Last week Anna Aslanyan caught up with writer, filmmaker, and psychogeographist Iain Sinclair in the wake of the publication of his latest book My Favourite London Devils. For the Times Literary Supplement, they talk about the memories that haunt his writing of London:
“You couldn’t imagine anything like this here”, Iain Sinclair said, gesturing at the interior of Burley Fisher Books, a year-old venture in Dalston. Sinclair has lived in and tirelessly explored this part of East London for nearly half a century; back in the 1970s, he ran his Albion Village Press from home and was a “trader in forlorn and forgotten literature”, selling books from stalls. The new bookshop, in the middle of what has been branded the coolest place in Britain by the media, sells books and bagels by day, while by night, true to its promise to “be an asset to the local community”, it runs events.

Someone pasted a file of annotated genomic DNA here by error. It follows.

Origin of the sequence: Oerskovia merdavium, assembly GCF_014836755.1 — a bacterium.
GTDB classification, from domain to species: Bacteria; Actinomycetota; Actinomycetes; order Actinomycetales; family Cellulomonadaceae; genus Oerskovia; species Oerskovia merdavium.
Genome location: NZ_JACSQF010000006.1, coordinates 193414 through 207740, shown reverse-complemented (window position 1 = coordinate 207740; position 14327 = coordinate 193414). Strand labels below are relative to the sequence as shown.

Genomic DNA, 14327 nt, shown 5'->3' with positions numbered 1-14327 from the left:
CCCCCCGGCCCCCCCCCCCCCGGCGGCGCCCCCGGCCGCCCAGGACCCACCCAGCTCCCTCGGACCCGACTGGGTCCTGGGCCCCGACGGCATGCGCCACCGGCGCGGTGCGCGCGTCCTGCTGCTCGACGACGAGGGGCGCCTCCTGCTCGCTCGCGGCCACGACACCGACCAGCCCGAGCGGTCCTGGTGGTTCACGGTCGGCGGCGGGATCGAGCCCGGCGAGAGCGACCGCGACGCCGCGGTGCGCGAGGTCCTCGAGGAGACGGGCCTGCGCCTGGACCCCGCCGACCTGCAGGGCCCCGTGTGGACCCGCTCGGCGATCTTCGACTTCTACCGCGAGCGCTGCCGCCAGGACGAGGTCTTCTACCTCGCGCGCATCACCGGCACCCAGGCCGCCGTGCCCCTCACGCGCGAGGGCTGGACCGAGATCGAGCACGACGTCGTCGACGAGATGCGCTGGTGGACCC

It was packed for the recent launch of Sinclair’s new book My Favourite London Devils, a collection of essays dedicated to authors who, like himself, found their muse in London. Written over the past decade and a half, these pieces were recovered from storage and revised by Sinclair. Read together, they prove yet again that London is an inexhaustible theme, and that Sinclair’s take on it never stands still, mirroring the city in flux.
The book’s subjects range from famous to “eternally rediscovered”, to “reforgotten” – until, that is, Sinclair got on to them. Joseph Conrad – who on his return from the Congo was treated at the German Hospital in Dalston – and his The Secret Agent (1907) are mentioned in a piece written in the wake of the 7/7 bombings. One vignette shows Peter Ackroyd at a poetry reading in Earl’s Court, and together with another of the devils, Michael Moorcock, he and Sinclair have an eventful night out. Ackroyd has said that Sinclair’s poem “Lud Heat” was an inspiration for his novel Hawksmoor (1985).